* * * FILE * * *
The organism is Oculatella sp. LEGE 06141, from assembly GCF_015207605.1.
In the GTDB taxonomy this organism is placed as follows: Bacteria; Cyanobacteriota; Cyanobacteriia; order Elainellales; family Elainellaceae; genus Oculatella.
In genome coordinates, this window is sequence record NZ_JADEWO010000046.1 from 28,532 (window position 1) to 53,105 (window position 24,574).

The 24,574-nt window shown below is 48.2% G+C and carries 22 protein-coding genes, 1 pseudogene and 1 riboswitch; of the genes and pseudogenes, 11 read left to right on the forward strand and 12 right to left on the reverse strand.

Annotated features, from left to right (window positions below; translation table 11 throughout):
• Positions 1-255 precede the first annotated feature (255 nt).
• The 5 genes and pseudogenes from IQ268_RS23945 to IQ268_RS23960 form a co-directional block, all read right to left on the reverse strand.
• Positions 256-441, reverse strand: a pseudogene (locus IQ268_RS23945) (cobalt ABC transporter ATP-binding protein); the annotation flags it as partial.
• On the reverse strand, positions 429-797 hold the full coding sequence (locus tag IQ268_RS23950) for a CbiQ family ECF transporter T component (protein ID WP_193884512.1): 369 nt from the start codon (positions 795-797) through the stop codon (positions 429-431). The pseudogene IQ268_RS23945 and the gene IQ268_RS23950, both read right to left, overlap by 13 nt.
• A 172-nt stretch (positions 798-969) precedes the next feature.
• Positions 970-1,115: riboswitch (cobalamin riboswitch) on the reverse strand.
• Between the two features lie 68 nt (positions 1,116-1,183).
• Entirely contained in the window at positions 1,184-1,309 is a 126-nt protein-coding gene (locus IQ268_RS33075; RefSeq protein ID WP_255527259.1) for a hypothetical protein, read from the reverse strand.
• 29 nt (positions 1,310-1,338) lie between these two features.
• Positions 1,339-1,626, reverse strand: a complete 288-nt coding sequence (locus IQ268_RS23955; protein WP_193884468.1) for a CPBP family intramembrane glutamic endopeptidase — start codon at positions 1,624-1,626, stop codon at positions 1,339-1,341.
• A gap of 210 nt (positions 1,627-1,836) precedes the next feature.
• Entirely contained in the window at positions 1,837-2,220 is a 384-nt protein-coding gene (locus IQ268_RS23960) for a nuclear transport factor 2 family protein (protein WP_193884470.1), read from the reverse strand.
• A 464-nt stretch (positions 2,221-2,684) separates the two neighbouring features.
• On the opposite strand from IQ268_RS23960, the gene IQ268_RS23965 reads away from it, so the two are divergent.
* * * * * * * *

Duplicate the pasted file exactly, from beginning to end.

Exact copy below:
The organism is Oculatella sp. LEGE 06141, from assembly GCF_015207605.1.
In the GTDB taxonomy this organism is placed as follows: Bacteria; Cyanobacteriota; Cyanobacteriia; order Elainellales; family Elainellaceae; genus Oculatella.
In genome coordinates, this window is sequence record NZ_JADEWO010000046.1 from 28,532 (window position 1) to 53,105 (window position 24,574).

The 24,574-nt window shown below is 48.2% G+C and carries 22 protein-coding genes, 1 pseudogene and 1 riboswitch; of the genes and pseudogenes, 11 read left to right on the forward strand and 12 right to left on the reverse strand.

Annotated features, from left to right (window positions below; translation table 11 throughout):
• Positions 1-255 precede the first annotated feature (255 nt).
• The 5 genes and pseudogenes from IQ268_RS23945 to IQ268_RS23960 form a co-directional block, all read right to left on the reverse strand.
• Positions 256-441, reverse strand: a pseudogene (locus IQ268_RS23945) (cobalt ABC transporter ATP-binding protein); the annotation flags it as partial.
• On the reverse strand, positions 429-797 hold the full coding sequence (locus tag IQ268_RS23950) for a CbiQ family ECF transporter T component (protein ID WP_193884512.1): 369 nt from the start codon (positions 795-797) through the stop codon (positions 429-431). The pseudogene IQ268_RS23945 and the gene IQ268_RS23950, both read right to left, overlap by 13 nt.
• A 172-nt stretch (positions 798-969) precedes the next feature.
• Positions 970-1,115: riboswitch (cobalamin riboswitch) on the reverse strand.
• Between the two features lie 68 nt (positions 1,116-1,183).
• Entirely contained in the window at positions 1,184-1,309 is a 126-nt protein-coding gene (locus IQ268_RS33075; RefSeq protein ID WP_255527259.1) for a hypothetical protein, read from the reverse strand.
• 29 nt (positions 1,310-1,338) lie between these two features.
• Positions 1,339-1,626, reverse strand: a complete 288-nt coding sequence (locus IQ268_RS23955; protein WP_193884468.1) for a CPBP family intramembrane glutamic endopeptidase — start codon at positions 1,624-1,626, stop codon at positions 1,339-1,341.
• A gap of 210 nt (positions 1,627-1,836) precedes the next feature.
• Entirely contained in the window at positions 1,837-2,220 is a 384-nt protein-coding gene (locus IQ268_RS23960) for a nuclear transport factor 2 family protein (protein WP_193884470.1), read from the reverse strand.
• A 464-nt stretch (positions 2,221-2,684) separates the two neighbouring features.
• On the opposite strand from IQ268_RS23960, the gene IQ268_RS23965 reads away from it, so the two are divergent.